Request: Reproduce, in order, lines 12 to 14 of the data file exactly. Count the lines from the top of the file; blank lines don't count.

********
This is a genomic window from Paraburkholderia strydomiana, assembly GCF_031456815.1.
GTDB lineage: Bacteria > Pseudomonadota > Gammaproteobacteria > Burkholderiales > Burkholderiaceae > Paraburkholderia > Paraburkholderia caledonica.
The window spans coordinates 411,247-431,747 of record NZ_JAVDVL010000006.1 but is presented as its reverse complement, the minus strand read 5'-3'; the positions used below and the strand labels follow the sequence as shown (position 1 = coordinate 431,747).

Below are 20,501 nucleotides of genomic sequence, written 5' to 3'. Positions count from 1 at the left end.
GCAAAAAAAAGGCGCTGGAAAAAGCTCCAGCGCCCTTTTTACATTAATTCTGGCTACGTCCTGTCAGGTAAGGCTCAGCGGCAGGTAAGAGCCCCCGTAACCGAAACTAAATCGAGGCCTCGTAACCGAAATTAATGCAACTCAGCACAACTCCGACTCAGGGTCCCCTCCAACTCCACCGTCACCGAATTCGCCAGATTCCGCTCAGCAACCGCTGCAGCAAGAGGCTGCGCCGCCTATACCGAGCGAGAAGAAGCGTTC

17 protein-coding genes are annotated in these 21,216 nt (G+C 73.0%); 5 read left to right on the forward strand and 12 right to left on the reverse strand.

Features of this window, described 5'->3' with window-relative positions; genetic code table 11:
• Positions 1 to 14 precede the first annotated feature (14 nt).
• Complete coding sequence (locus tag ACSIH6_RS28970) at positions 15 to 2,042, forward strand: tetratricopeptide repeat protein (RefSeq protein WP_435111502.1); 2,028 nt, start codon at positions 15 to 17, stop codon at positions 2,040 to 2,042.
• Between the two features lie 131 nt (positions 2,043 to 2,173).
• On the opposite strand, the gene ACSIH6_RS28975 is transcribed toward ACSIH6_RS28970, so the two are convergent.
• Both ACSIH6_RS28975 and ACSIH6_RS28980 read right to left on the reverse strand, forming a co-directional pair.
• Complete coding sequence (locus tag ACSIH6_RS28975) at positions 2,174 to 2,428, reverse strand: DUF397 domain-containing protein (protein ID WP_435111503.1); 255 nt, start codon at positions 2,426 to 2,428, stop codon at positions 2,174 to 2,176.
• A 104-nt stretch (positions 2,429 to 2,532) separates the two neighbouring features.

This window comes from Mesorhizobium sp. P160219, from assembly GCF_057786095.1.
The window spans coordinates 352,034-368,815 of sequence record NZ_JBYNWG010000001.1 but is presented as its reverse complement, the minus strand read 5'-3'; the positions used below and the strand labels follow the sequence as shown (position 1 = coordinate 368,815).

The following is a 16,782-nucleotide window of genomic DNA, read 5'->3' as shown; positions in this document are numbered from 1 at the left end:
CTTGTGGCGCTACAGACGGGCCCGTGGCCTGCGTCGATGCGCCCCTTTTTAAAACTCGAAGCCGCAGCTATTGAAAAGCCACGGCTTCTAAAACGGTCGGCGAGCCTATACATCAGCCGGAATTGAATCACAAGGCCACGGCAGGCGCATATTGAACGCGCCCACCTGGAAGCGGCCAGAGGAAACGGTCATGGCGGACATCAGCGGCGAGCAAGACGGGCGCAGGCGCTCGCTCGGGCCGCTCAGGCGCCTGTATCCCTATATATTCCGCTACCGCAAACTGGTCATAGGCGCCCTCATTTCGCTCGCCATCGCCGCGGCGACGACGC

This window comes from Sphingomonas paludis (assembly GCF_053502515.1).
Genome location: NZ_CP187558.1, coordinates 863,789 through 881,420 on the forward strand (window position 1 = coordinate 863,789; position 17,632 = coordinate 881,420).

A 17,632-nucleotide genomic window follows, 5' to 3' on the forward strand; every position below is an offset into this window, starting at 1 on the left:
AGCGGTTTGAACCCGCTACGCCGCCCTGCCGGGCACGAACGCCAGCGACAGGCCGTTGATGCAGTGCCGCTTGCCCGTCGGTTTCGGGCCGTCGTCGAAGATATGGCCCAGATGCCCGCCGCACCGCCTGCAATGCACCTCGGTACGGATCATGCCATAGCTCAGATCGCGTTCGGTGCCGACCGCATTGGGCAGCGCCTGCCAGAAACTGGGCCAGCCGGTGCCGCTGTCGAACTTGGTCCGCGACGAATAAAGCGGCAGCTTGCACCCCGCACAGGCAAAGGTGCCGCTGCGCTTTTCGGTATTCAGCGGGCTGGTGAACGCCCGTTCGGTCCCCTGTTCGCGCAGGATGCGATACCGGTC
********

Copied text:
• Both ACSIH6_RS28975 and ACSIH6_RS28980 read right to left on the reverse strand, forming a co-directional pair.
• Complete coding sequence (locus tag ACSIH6_RS28975) at positions 2,174 to 2,428, reverse strand: DUF397 domain-containing protein (protein ID WP_435111503.1); 255 nt, start codon at positions 2,426 to 2,428, stop codon at positions 2,174 to 2,176.
• A 104-nt stretch (positions 2,429 to 2,532) separates the two neighbouring features.